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Drunkard boxing, a martial art without alcohol

Drunkard boxing, a martial art without alcohol

He staggers, rolls on the ground, and spreads his arms out like he’s drunk, but Liu Xuliang hasn’t had a drop of alcohol. This young Chinese man is an ace in “drunken boxing”, a spectacular martial art.

According to him, about 1,000 people in China practice this style of fighting, also known as drunken boxing, more similar to kung fu, and even ballet, than to boxing itself.

Literally “zui quan” means “drunken fist” or “drunken man’s boxing.”

The objective is to deceive the adversary into thinking that you are drunk and then defeat him with a forceful and precise gesture.

“The drunken boxer looks like a drunkard but he’s actually very sober,” sums up 24-year-old Liu Xuliang after demonstrating his talent in a gym in Shanghai.

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«He seems drunk, it makes him laugh, because he can hardly stand. But his sense of attack is intact and his movements are perfectly studied, “adds the young martial arts professional.

Demonstration: Liu advances with a threatening air, as if looking for a fight after having had too much to drink, then staggers, crouches, stops for a moment and jumps back to life, doing cartwheels high above the ground, ready to strike an opponent imaginary.

Liu Xuliang masters this style of sport.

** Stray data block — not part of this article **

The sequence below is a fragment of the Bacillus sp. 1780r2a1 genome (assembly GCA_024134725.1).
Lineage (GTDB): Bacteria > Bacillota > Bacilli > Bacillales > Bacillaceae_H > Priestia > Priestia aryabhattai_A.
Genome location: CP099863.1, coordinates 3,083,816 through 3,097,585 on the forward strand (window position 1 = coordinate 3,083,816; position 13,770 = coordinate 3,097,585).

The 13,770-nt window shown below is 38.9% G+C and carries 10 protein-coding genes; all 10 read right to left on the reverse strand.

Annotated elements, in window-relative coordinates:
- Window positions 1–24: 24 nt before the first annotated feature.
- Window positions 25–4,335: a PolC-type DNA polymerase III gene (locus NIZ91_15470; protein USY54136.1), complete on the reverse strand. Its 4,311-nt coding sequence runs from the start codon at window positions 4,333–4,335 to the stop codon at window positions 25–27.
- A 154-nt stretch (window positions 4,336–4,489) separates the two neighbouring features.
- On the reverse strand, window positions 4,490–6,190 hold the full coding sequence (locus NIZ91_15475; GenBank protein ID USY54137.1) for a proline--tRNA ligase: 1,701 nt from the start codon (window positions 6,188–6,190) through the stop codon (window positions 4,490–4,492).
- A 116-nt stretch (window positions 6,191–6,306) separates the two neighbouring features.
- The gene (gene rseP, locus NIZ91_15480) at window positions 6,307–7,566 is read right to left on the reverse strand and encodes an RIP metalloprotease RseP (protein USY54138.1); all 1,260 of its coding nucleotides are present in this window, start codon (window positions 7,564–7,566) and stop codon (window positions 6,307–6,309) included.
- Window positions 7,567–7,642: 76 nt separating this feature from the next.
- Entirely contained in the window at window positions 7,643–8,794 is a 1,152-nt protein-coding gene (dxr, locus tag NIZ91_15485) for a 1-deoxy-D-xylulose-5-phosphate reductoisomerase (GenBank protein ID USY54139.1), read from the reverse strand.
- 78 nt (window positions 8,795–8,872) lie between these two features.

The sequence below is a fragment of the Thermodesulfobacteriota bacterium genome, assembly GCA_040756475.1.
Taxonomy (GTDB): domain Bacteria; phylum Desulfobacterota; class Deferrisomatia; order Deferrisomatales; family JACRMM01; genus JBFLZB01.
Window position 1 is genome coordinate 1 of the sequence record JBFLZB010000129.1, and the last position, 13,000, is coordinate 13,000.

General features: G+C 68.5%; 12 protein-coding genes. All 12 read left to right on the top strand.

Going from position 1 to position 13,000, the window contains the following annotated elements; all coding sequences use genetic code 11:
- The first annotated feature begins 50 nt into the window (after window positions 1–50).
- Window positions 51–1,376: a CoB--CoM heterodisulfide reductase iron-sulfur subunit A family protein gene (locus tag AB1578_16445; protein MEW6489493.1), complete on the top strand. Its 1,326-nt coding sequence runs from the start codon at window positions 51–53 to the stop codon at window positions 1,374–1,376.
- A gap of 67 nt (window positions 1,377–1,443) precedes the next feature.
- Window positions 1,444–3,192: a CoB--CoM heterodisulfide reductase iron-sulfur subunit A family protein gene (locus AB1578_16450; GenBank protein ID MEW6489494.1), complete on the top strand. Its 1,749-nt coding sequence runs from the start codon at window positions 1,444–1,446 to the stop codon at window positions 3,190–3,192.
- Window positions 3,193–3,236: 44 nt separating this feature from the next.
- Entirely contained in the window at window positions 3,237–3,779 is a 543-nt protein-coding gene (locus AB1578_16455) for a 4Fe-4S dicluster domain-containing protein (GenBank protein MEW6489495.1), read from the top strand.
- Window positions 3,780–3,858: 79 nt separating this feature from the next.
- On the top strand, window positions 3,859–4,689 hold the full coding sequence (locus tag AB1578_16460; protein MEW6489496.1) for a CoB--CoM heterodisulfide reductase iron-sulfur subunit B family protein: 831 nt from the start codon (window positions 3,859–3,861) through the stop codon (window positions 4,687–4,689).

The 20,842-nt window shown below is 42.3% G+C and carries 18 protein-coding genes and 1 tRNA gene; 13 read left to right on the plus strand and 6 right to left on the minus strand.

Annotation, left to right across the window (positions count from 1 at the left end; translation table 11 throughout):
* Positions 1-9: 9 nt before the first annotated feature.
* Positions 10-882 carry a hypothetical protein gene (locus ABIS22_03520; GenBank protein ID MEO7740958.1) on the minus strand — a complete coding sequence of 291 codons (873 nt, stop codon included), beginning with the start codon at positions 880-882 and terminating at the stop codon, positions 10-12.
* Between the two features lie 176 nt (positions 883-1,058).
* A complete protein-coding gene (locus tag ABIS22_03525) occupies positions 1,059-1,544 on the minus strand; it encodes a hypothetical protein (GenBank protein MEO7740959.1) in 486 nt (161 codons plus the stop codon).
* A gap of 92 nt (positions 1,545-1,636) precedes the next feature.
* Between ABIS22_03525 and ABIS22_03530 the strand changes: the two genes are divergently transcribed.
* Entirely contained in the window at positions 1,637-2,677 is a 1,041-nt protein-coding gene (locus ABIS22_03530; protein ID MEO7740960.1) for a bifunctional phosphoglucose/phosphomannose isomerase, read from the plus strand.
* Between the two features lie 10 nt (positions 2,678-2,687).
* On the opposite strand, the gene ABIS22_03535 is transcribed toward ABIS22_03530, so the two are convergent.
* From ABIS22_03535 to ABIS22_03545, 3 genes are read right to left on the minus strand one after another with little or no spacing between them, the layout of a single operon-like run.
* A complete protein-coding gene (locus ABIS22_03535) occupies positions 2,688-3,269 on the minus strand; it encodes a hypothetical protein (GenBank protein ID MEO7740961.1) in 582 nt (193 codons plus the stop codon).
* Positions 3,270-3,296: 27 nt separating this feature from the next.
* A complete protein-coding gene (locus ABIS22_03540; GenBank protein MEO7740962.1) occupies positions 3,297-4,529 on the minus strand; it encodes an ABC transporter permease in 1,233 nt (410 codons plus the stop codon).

– Explosive force –

The young man became passionate about drunken boxing by watching a series of old kung fu movies in which Jackie Chan plays a drunken master.

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But since the end of the series in 1994, the discipline has been less seductive, acknowledges Liu Xuliang, who tries to attract an audience by practicing this martial art in a park in the Chinese economic capital.

The Chinese government supports drunk boxing both at home and abroad. Liu and his colleagues on the national martial arts team often perform before the public so that “their art” is not forgotten.

One of his classmates, Peng Aofeng, explains that drunk boxing is a more demanding discipline than other forms of martial arts due to jumping and cartwheeling.

And few athletes have the “flexibility and explosive strength” necessary for this sport, explains the thirty-year-old to AFP.

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Despite its spectacular side, drunken boxing is hardly used as a defensive method in real life.

He acknowledges that among non-professionals “he has hardly ever seen anyone practice drunk boxing.”

“I see it above all as a form of art, of aesthetics,” he adds. AFP (HN)

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